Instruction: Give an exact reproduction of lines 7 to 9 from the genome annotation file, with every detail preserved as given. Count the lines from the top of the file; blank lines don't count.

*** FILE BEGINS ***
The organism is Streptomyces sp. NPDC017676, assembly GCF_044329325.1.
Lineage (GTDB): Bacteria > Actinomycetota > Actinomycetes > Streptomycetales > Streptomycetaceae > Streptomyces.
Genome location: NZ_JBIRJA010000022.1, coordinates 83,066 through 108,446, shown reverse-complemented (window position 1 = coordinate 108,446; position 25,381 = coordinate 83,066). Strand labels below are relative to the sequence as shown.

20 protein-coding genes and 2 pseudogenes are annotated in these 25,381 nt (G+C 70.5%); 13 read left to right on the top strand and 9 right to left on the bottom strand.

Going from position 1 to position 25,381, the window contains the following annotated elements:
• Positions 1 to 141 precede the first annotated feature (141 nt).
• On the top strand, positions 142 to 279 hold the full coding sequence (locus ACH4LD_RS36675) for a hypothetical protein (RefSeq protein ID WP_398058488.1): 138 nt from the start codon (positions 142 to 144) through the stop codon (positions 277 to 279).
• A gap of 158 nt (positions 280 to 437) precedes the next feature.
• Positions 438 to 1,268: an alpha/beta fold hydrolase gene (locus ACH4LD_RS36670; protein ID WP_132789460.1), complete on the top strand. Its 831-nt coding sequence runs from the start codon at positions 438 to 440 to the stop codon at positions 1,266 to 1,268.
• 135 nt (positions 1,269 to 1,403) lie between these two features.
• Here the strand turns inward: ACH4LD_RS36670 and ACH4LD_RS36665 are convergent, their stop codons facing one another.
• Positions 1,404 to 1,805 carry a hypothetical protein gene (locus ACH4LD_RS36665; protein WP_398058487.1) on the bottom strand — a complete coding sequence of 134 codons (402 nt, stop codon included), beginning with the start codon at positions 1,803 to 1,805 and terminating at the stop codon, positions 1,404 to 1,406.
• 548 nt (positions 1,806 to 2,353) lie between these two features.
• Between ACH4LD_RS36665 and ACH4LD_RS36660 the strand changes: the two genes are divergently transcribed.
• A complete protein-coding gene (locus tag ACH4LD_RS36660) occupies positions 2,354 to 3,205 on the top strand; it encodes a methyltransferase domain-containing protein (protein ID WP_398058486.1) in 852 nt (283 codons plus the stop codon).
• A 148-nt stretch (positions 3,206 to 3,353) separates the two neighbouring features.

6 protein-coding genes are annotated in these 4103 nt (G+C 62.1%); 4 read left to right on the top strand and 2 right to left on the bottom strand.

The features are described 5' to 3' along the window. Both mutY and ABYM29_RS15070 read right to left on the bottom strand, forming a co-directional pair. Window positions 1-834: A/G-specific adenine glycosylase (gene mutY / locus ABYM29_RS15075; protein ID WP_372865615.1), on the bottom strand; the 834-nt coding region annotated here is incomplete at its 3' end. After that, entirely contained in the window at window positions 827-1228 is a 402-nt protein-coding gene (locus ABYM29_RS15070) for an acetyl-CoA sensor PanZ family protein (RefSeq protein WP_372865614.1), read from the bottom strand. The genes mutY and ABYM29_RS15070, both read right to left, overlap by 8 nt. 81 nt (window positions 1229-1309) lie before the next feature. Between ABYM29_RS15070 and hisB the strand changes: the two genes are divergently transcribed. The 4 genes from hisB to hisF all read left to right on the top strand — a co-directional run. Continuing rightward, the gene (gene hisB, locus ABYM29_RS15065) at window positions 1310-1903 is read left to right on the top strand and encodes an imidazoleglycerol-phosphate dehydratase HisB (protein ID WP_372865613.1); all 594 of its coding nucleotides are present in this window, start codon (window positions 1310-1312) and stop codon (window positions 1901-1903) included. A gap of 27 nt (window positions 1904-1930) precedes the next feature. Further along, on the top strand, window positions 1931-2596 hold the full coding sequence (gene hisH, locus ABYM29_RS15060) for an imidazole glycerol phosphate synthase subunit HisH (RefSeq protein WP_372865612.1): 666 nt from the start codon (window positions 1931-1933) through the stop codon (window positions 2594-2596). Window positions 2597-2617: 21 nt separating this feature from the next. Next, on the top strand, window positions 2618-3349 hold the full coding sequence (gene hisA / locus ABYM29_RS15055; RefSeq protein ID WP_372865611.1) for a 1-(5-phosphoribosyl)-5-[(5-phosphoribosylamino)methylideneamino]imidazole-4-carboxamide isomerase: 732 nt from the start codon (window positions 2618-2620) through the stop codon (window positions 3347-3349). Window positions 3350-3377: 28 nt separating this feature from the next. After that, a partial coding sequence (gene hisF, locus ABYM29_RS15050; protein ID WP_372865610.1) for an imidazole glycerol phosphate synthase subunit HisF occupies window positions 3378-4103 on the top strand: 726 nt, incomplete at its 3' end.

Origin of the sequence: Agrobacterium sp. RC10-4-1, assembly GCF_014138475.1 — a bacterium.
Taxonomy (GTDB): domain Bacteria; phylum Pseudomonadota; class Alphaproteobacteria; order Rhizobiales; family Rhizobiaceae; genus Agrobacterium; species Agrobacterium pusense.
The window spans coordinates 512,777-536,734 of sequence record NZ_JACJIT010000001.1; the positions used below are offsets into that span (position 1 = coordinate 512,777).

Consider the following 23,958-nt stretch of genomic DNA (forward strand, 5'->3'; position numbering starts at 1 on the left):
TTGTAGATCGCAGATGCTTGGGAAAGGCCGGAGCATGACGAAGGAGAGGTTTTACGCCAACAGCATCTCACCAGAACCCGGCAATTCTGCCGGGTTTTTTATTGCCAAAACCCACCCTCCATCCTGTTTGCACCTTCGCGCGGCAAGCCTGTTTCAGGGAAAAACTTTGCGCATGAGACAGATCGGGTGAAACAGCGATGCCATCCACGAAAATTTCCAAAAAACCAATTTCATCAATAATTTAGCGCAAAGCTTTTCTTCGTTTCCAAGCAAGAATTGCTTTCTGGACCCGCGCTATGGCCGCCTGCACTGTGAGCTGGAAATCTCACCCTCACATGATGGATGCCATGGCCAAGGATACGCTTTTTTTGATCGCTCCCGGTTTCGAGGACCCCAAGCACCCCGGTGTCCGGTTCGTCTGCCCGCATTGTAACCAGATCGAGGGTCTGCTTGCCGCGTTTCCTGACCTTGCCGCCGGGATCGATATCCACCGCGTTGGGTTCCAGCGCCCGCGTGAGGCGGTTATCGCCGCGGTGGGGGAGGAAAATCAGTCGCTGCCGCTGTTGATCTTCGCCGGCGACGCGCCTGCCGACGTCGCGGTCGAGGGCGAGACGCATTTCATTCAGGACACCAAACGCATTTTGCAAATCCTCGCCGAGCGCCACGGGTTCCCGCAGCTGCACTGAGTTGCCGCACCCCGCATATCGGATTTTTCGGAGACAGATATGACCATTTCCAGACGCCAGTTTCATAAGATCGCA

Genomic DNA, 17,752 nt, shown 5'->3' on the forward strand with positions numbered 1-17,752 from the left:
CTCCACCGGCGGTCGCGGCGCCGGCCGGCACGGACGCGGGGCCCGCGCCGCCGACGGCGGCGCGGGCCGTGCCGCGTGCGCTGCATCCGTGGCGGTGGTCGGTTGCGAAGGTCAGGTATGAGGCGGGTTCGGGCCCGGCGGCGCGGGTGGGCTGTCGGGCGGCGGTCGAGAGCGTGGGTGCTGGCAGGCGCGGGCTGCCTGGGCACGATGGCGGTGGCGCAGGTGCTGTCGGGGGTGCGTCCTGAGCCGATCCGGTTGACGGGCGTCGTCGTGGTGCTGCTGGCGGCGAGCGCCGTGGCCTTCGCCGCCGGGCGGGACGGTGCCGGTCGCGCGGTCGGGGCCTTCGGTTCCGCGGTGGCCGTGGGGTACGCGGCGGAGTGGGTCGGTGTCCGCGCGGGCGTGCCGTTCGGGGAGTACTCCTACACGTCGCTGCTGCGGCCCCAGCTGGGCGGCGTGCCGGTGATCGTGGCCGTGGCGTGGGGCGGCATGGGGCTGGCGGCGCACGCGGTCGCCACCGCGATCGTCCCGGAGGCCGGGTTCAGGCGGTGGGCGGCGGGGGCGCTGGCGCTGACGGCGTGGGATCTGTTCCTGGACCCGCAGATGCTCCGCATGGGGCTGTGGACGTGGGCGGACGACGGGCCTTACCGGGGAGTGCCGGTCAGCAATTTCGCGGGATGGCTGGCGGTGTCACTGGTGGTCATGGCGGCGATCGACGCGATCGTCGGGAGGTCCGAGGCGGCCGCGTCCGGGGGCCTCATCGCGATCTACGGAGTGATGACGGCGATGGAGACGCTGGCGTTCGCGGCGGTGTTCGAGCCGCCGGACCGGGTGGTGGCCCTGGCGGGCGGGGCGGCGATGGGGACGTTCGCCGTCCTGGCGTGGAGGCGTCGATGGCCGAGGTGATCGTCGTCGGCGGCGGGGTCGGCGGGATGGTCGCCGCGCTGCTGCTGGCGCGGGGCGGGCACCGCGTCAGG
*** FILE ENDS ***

• On the top strand, positions 142 to 279 hold the full coding sequence (locus ACH4LD_RS36675) for a hypothetical protein (RefSeq protein ID WP_398058488.1): 138 nt from the start codon (positions 142 to 144) through the stop codon (positions 277 to 279).
• A gap of 158 nt (positions 280 to 437) precedes the next feature.
• Positions 438 to 1,268: an alpha/beta fold hydrolase gene (locus ACH4LD_RS36670; protein ID WP_132789460.1), complete on the top strand. Its 831-nt coding sequence runs from the start codon at positions 438 to 440 to the stop codon at positions 1,266 to 1,268.